In 1995, President Clinton proclaimed the first full week of April as National Public Health Week. Each year since then, the public health community has celebrated this observance by focusing on an issue that is important to improving the public's health. This year the theme is “A Healthier America Begins Today: Join the Movement.” Minnesota is also observing Public Health Week with a proclamation by Governor Dayton ( Gov. Dayton’s Public Health Week proclamation ) and several events occurring throughout the state during the week.
I’m not sure why the first week of April was chosen as Public Health Week in America, but I do know that on April 3, 1855, the index case for the “Golden Square” cholera epidemic of London was identified at 40 Broad Street by Reverend Henry Whitehead. This is the epidemic made famous by the removal by John Snow of the pump handle from the Broad Street pump. Because of his persistent efforts to determine how cholera was spread and for the statistical and mapping methods he used, Dr. Snow is now considered the father of epidemiology, one of the basic tools of public health.
John Snow’s accomplishments alone would be as good a reason as any to celebrate public health in early April. But, the broader story around the Broad Street Pump highlights even more about public health that warrants celebration and provides some guidance for today. It highlights the fact that bringing the disease under control required contributions from people from multiple disciplines, most of whom were not in the health field, sharing information and learning from each other. It required the data collected by Reverend Henry Whitehead from his church logs and his home visits. It couldn’t have happened without the spot maps made by Edmund Cooper, an engineer for the Metropolitan Commission of Sewers, in response to the public’s complaints about foul smells in their neighborhoods. And the eventual elimination of cholera would not have occurred without the creation of the central London sewer system by Joseph Bazalgette, chief engineer of the Metropolitan London Board of Works.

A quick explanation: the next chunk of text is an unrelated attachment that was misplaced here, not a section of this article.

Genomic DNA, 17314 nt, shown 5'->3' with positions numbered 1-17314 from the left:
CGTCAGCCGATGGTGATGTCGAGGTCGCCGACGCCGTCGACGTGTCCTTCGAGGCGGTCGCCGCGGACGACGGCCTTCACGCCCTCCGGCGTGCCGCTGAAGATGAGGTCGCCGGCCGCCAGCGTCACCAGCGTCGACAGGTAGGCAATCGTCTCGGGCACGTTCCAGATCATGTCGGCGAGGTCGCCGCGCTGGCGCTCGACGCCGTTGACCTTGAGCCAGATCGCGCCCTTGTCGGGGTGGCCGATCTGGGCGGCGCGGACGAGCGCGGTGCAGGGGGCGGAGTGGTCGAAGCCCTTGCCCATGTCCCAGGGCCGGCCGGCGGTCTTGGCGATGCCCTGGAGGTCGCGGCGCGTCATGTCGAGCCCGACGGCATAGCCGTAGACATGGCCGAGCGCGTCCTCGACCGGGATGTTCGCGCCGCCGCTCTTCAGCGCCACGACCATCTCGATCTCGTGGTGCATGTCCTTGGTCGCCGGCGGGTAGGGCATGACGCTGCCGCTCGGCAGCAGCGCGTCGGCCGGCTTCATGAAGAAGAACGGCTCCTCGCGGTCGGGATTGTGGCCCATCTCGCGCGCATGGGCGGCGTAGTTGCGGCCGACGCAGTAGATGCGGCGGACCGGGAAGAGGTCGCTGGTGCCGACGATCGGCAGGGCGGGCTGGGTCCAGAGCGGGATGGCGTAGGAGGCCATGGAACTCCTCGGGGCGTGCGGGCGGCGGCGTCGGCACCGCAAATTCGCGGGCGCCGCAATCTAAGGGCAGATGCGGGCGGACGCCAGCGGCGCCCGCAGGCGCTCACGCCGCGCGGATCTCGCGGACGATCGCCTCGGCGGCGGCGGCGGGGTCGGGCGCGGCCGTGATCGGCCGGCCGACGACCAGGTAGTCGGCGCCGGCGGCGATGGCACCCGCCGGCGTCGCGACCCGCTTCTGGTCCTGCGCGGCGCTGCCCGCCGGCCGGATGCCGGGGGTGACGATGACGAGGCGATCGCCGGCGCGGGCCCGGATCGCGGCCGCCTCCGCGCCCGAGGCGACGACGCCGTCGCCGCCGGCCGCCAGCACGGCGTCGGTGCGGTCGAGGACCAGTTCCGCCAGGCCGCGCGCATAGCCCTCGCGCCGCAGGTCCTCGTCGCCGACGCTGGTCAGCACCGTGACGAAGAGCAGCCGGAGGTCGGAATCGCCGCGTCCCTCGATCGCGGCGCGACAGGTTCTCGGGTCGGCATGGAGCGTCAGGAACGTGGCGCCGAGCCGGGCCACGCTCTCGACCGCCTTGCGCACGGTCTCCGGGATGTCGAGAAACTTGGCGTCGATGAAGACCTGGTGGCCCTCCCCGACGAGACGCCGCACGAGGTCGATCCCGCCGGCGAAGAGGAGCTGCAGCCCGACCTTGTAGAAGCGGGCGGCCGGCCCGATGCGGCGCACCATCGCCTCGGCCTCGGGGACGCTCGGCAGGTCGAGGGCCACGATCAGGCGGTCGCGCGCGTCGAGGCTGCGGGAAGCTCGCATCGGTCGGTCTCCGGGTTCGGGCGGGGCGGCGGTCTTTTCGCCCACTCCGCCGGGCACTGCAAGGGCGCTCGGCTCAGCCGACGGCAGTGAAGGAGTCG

Beyond the science and the hard work, conquering cholera in London also required that people keep an open mind about the cause of a killer disease until definitive objective evidence could be obtained. It also took a great deal of courage to advance new ideas that contradicted popular opinion and that were far from popular. Think of all the public health problems today that could benefit from the approach that was taken to combat cholera in the 19th century.
While John Snow gets most of the accolades, he wouldn’t have been able to do his epidemiology without the contributions of many others. And while he also gets credit for curtailing the cholera outbreak in 1854-1855, cholera kept coming back for several years. It was only when Joseph Bazalgette was able to create the sewer system did cholera eventually disappear. In true public health form, few people have heard of the guy who saved the most lives.
Given that history and the fact that 25 of the 30 years that have been added to our lifespan over the last 100 years were the result of public health activities it’s evident that the Public Health Week theme of “A Healthier America Begins Today: Join the Movement” is not totally accurate. Creating a healthier America and a healthier world began a long time ago. Because of that, I think we should expand a bit on that theme. During this Public Health Week we should be sure to honor the work of all of the workers that has occurred before we came on the public health scene – work that has formed the platform for what we do today. We should also take the opportunity of this week to encourage each other to keep working to keep the public health “movement” strong and going forward.
The world is a much healthier place than it was 100 years ago. And most of that improvement is due to the efforts of public health.
Enjoy Public Health Week,